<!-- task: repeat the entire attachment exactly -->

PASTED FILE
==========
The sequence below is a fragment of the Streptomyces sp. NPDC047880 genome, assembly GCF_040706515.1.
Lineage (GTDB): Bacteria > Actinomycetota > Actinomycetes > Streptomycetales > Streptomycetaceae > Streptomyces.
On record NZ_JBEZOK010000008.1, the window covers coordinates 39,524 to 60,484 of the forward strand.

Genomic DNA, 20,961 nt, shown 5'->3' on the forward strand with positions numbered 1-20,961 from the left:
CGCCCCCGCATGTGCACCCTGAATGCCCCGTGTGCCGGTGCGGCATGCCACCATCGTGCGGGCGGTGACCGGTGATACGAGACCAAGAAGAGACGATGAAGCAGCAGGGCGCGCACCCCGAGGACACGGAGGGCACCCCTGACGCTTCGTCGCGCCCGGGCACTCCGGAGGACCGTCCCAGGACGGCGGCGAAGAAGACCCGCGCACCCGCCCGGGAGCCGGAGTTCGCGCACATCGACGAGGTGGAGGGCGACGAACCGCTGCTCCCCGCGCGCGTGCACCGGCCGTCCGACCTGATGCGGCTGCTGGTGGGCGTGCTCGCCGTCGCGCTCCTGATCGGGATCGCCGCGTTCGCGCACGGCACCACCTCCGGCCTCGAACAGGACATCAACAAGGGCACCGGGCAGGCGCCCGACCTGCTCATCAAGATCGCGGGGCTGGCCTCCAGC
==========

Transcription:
The sequence below is a fragment of the Streptomyces sp. NPDC047880 genome, assembly GCF_040706515.1.
Lineage (GTDB): Bacteria > Actinomycetota > Actinomycetes > Streptomycetales > Streptomycetaceae > Streptomyces.
On record NZ_JBEZOK010000008.1, the window covers coordinates 39,524 to 60,484 of the forward strand.

Genomic DNA, 20,961 nt, shown 5'->3' on the forward strand with positions numbered 1-20,961 from the left:
CGCCCCCGCATGTGCACCCTGAATGCCCCGTGTGCCGGTGCGGCATGCCACCATCGTGCGGGCGGTGACCGGTGATACGAGACCAAGAAGAGACGATGAAGCAGCAGGGCGCGCACCCCGAGGACACGGAGGGCACCCCTGACGCTTCGTCGCGCCCGGGCACTCCGGAGGACCGTCCCAGGACGGCGGCGAAGAAGACCCGCGCACCCGCCCGGGAGCCGGAGTTCGCGCACATCGACGAGGTGGAGGGCGACGAACCGCTGCTCCCCGCGCGCGTGCACCGGCCGTCCGACCTGATGCGGCTGCTGGTGGGCGTGCTCGCCGTCGCGCTCCTGATCGGGATCGCCGCGTTCGCGCACGGCACCACCTCCGGCCTCGAACAGGACATCAACAAGGGCACCGGGCAGGCGCCCGACCTGCTCATCAAGATCGCGGGGCTGGCCTCCAGC